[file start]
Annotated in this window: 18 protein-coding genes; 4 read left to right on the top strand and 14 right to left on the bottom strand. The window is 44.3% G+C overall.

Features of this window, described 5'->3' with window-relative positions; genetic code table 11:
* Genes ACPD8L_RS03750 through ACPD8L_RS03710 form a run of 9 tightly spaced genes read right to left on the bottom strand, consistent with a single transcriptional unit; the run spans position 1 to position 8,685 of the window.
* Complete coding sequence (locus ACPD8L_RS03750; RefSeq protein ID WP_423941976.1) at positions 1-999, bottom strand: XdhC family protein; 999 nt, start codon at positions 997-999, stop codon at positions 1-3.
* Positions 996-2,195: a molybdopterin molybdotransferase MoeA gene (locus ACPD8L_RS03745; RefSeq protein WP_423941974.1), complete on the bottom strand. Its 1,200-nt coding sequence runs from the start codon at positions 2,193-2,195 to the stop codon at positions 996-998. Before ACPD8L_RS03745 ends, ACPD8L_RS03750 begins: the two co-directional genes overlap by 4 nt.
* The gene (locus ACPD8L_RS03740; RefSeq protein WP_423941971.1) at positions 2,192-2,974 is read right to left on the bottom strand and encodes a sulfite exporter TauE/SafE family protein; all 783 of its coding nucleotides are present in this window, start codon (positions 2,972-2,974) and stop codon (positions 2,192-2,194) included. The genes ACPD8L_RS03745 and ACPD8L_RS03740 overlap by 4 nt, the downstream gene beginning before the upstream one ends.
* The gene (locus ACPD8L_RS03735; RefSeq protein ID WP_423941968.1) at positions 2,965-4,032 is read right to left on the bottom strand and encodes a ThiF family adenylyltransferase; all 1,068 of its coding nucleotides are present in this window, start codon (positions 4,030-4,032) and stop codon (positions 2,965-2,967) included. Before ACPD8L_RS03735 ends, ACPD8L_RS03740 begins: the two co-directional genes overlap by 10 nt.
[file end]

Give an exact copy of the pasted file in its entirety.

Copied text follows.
Annotated in this window: 18 protein-coding genes; 4 read left to right on the top strand and 14 right to left on the bottom strand. The window is 44.3% G+C overall.

Features of this window, described 5'->3' with window-relative positions; genetic code table 11:
* Genes ACPD8L_RS03750 through ACPD8L_RS03710 form a run of 9 tightly spaced genes read right to left on the bottom strand, consistent with a single transcriptional unit; the run spans position 1 to position 8,685 of the window.
* Complete coding sequence (locus ACPD8L_RS03750; RefSeq protein ID WP_423941976.1) at positions 1-999, bottom strand: XdhC family protein; 999 nt, start codon at positions 997-999, stop codon at positions 1-3.
* Positions 996-2,195: a molybdopterin molybdotransferase MoeA gene (locus ACPD8L_RS03745; RefSeq protein WP_423941974.1), complete on the bottom strand. Its 1,200-nt coding sequence runs from the start codon at positions 2,193-2,195 to the stop codon at positions 996-998. Before ACPD8L_RS03745 ends, ACPD8L_RS03750 begins: the two co-directional genes overlap by 4 nt.
* The gene (locus ACPD8L_RS03740; RefSeq protein WP_423941971.1) at positions 2,192-2,974 is read right to left on the bottom strand and encodes a sulfite exporter TauE/SafE family protein; all 783 of its coding nucleotides are present in this window, start codon (positions 2,972-2,974) and stop codon (positions 2,192-2,194) included. The genes ACPD8L_RS03745 and ACPD8L_RS03740 overlap by 4 nt, the downstream gene beginning before the upstream one ends.
* The gene (locus ACPD8L_RS03735; RefSeq protein ID WP_423941968.1) at positions 2,965-4,032 is read right to left on the bottom strand and encodes a ThiF family adenylyltransferase; all 1,068 of its coding nucleotides are present in this window, start codon (positions 4,030-4,032) and stop codon (positions 2,965-2,967) included. Before ACPD8L_RS03735 ends, ACPD8L_RS03740 begins: the two co-directional genes overlap by 10 nt.